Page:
Assignments which are submitted late without a previously negotiated extension will incur a 5% late penalty per day (including weekends and public holidays).
Extensions on the final version may be granted if Disruption to Studies is approved, or may be approved at the convenor's discretion upon receipt of appropriate documentation in cases where Disruption to Studies may not be applicable. Please see the Disruption to Studies policy: http://mq.edu.au/policy/docs/disruption_studies/policy.html.
Please contact the convenor Dr Rachael Gunn via email BEFORE the due date if you have health issues and/or serious family difficulties that mean you are unable to submit one of the assessed items by the due date. You may be given a short extension.
If you are unable to attend a tutorial due to a brief illness such as a cold or flu, please contact your tutor by email to explain the circumstances. Your tutor will record the reason for your absence.
Students with prolonged adverse circumstances or a pre-existing disability/health condition may be eligible for ongoing assistance and support. Such support is governed by other policies and may be sought and coordinated through Campus Wellbeing and Support Services.
What you can expect in MAS105
Our strategy in MAS105 is to get you to deepen and broaden your interest in media studies by exposing you to some critical theoretical frameworks that will help you understand the contemporary media landscape.
A lot of nonsense is written and talked around the media, and media studies can help you excavate the assumptions people (scholars and civilians) make when they pronounce on the media. You will have an opportunity to critically interrogate those assumptions, compare different perspectives on related issues, and test the evidence that is offered to support some of the big statements people make about ‘the media’ and especially ‘new media’. In short we’ll expect you to come out at the end of the unit able to be critical of others’ (and your own) preconceptions about new media.
We will ask a lot of you in this unit – you won’t be able to slowly fall asleep in lectures and tutorials and then regurgitate hastily memorised material in a final exam. To pass the unit you will need to consistently attend and participate in lectures and tutorials, read every week, and start working towards your major essay right at the beginning of semester. While there are a lot of assessments in the unit, most of them build on each other, so the work you put in to prepare for a Quiz in Week 3 will come to fruition in the richer Essay you submit in Week 13. However, you will need to be organised. We will remind you of upcoming deadlines, but you also need to keep close track of them yourself.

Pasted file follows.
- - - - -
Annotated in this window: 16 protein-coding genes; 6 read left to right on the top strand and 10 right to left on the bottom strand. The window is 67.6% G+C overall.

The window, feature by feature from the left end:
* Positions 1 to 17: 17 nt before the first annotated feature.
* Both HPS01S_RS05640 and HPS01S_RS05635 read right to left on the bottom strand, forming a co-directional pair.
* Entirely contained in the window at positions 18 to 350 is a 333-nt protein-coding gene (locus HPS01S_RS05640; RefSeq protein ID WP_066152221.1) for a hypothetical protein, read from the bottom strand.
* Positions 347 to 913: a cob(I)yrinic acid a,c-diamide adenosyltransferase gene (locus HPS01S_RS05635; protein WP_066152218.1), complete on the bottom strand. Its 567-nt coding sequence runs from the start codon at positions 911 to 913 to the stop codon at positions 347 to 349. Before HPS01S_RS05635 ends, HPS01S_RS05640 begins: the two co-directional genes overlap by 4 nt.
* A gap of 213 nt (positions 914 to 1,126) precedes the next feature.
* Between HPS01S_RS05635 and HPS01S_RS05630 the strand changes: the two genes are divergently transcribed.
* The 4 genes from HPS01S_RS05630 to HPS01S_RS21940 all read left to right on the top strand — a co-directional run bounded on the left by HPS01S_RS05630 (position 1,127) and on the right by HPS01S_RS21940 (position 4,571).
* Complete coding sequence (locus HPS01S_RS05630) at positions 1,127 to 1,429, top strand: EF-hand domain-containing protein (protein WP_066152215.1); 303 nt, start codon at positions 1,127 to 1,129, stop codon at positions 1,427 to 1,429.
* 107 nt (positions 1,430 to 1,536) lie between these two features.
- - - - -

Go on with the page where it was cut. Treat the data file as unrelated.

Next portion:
You’ll also need to talk to your fellow students, right from the beginning – we think you learn as much from each other as from listening to lectures and tutors. Tutorials and also the iLearn site will give you an opportunity to discuss administrative and intellectual issues with your peers.
Even though some of the ideas, readings and tasks we’ll ask you to engage with are really challenging, we will give you lots of help and support in building towards (and then planning beyond) your Final Essay. You will have opportunities to get feedback on your Outlines, and to get extra marks for a thoughtful contribution to class.
Opportunities for receiving feedback in MAS105
There are many opportunities for feedback on your ideas and understandings in MAS105. Sometimes you will be offered specific, direct feedback on your own individual work. Individual feedback on your understanding of readings and lectures is provided when the results and answers to the quiz are released from Week 3 onwards. Written feedback and marks will be provided by your tutor on your Essay Outline and your Final Essay. At other times, you will have the opportunity to get more general feedback on ideas and understanding as part of a group, for example, when you listen to peers and your tutor in tutorials or participate in interactive elements of lectures.